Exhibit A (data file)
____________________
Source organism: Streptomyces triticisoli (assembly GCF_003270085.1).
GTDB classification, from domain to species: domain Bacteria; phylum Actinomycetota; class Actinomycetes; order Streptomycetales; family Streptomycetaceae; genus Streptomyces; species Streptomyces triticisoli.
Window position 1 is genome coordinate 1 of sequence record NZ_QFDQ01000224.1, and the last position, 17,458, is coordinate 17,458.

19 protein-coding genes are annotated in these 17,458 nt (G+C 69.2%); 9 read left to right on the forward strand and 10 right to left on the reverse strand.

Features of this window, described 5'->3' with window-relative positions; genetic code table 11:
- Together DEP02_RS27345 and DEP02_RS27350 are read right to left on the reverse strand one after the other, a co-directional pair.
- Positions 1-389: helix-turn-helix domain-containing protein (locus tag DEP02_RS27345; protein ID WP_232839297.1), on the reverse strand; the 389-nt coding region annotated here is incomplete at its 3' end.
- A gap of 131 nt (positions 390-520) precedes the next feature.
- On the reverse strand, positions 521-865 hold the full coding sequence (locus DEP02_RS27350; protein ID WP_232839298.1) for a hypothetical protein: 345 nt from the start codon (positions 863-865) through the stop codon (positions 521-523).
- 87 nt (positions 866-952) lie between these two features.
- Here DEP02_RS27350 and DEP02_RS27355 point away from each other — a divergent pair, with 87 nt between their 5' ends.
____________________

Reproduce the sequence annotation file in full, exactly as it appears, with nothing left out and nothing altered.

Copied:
Source organism: Streptomyces triticisoli (assembly GCF_003270085.1).
GTDB classification, from domain to species: domain Bacteria; phylum Actinomycetota; class Actinomycetes; order Streptomycetales; family Streptomycetaceae; genus Streptomyces; species Streptomyces triticisoli.
Window position 1 is genome coordinate 1 of sequence record NZ_QFDQ01000224.1, and the last position, 17,458, is coordinate 17,458.

19 protein-coding genes are annotated in these 17,458 nt (G+C 69.2%); 9 read left to right on the forward strand and 10 right to left on the reverse strand.

Features of this window, described 5'->3' with window-relative positions; genetic code table 11:
- Together DEP02_RS27345 and DEP02_RS27350 are read right to left on the reverse strand one after the other, a co-directional pair.
- Positions 1-389: helix-turn-helix domain-containing protein (locus tag DEP02_RS27345; protein ID WP_232839297.1), on the reverse strand; the 389-nt coding region annotated here is incomplete at its 3' end.
- A gap of 131 nt (positions 390-520) precedes the next feature.
- On the reverse strand, positions 521-865 hold the full coding sequence (locus DEP02_RS27350; protein ID WP_232839298.1) for a hypothetical protein: 345 nt from the start codon (positions 863-865) through the stop codon (positions 521-523).
- 87 nt (positions 866-952) lie between these two features.
- Here DEP02_RS27350 and DEP02_RS27355 point away from each other — a divergent pair, with 87 nt between their 5' ends.